cheesemonkey wonders

cheesemonkey wonders

Tuesday, July 31, 2012

Intermezzo - summer reading seminar on The Curious Incident of the Dog in the Night-Time

One of the things I sometimes forget that I love about teaching English is the fact that I get to get adolescents talking and thinking about issues we all feel deeply about. The cool thing about sparking these conversations with young adolescents (by which I mean secondary students, as opposed to college students) is that most of them are just waking up to these issues for the first time in their lives, which means passions run deep. And that means they are ripe for thinking deeply about these issues — more deeply than we often give them credit for.

In my seminar this afternoon on The Curious Incident of the Dog in the Night-Time, I wanted to get students to develop for themselves a question that I think is fundamental to citizenship in a functioning democracy — specifically, who is it who, in different contexts, gets to decide what is to be considered "normal," and therefore acceptable?

The Curious Incident is an interesting reading choice for incoming 9th graders because the narrator, Christopher, is a young man on the autistic spectrum who easily qualifies in students' eyes as an outsider. In spite of extremely high math and science aptitude and achievement (preparing to take his maths A-levels at age 15), he is prevented from attending a mainstream secondary school. Instead, his social and emotional impairments have caused him to be marginalized into a special needs school where even he can see that most of the students are far less socially and emotionally functional than he is.

The students in my seminar are outgoing 8th graders I have known for a full year now. Because I teach both math and English, I have actually taught most of them for at least one period a day, and in many cases, for two periods a day. Which is to say, I know them unusually well for a casual summer reading seminar. I also know the ELA curriculum they have all just finished working through because I helped to develop some of it, and this gave me a lot of touchstones to draw on in our discussions. However, I would like to point out that this kind of lesson could work well with almost any group of students, since it centers on one of the main issues in adolescent life: namely, issues of fairness.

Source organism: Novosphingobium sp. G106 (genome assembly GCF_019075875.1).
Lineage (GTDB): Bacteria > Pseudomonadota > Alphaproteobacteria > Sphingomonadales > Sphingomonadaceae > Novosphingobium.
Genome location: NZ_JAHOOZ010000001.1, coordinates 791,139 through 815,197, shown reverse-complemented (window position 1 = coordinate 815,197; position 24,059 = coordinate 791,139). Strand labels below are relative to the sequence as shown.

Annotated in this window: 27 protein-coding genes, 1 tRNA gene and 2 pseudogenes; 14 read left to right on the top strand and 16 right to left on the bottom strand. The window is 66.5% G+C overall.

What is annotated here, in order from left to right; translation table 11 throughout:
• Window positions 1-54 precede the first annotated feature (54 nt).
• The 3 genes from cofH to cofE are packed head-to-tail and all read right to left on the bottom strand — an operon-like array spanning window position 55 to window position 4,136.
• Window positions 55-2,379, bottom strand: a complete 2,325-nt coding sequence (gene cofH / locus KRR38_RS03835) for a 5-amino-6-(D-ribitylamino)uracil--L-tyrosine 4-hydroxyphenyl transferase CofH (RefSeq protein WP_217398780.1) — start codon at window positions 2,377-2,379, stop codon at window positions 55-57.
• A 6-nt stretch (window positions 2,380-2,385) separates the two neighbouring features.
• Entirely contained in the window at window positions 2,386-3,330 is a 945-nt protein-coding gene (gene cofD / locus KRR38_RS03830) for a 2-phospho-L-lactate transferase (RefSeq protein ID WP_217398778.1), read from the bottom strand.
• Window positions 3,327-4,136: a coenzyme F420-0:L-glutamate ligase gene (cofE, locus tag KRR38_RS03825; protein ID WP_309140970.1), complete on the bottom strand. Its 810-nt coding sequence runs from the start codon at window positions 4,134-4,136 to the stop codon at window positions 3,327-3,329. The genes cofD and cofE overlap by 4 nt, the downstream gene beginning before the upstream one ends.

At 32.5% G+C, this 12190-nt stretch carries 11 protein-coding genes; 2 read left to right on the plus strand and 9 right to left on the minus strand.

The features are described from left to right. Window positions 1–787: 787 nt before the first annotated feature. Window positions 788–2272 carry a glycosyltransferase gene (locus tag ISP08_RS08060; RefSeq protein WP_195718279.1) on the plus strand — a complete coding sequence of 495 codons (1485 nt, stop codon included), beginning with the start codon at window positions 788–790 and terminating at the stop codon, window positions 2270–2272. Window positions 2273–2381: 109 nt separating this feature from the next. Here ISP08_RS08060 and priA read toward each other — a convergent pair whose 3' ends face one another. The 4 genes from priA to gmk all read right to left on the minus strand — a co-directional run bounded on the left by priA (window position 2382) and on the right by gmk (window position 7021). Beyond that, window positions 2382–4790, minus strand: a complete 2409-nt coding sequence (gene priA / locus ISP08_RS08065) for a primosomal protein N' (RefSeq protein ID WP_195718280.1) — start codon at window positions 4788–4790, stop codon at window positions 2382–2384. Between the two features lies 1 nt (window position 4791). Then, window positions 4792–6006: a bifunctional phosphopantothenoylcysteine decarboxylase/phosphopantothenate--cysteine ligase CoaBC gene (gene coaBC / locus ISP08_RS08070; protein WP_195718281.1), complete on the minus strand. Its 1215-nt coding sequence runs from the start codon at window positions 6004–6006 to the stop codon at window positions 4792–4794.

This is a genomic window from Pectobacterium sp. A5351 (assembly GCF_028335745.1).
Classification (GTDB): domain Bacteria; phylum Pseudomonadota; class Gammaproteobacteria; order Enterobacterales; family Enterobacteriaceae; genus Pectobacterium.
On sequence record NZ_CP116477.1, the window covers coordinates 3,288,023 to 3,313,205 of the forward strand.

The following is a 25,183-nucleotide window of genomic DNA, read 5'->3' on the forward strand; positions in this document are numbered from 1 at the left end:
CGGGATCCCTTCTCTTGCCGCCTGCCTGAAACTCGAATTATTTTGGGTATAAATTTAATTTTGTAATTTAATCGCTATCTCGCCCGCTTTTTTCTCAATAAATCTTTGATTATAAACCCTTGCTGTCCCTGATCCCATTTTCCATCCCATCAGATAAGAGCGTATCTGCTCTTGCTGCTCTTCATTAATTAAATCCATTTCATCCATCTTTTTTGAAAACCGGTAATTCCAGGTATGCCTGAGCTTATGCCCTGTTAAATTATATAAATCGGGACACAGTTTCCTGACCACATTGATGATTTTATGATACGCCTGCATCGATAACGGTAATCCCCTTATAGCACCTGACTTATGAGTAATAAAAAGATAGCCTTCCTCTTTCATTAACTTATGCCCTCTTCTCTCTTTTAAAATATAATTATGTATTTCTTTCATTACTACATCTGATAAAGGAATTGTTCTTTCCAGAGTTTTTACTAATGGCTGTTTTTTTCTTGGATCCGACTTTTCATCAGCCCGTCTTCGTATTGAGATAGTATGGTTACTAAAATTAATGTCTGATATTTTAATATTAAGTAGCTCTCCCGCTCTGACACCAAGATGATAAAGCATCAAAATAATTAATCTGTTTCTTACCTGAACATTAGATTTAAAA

The activity I set up for today involved small groups doing "detective work" on five related thematic issues in the novel and then sharing out their findings with the rest of the group. The five thematic areas were:

  • Belief systems: conventional religious beliefs versus Christopher's own unique belief system
  • "Normal" behavior and how we judge differences in the behavior of others
  • The nature of human memory: Christopher's beliefs about his own memory and other people's
  • The significance of Christopher's dream in the novel
  • The interrelated issues of truth, truthfulness, and trust
To get things started, I modeled the investigative process using issue #2 - what is considered "normal" behavior and who gets to decide whose behavior in a society will be considered "normal" and whose will be considered "deviant" (or sub-normal). Students needed a little more context on what autism is and how it can affect a young person socially, so we did a little quick internet-based research (thank you, iPhone!) on the autistic spectrum and what it means to be higher-functioning or less-high-functioning. Students zoomed in on the exact contradiction I had hoped — but have learned never to expect— they would target: the question of varying standards of "Behavior" that govern the judgment of and consequences for actions of adults (such as Christopher's father) and those of a kid like Christopher himself. Fairness is something that most adolescents feel strongly about, even when they are generally treated quite fairly, as most of these students usually are. [SPOILER ALERT: stop reading here if you haven't read the novel and don't want to know what happens as it progresses].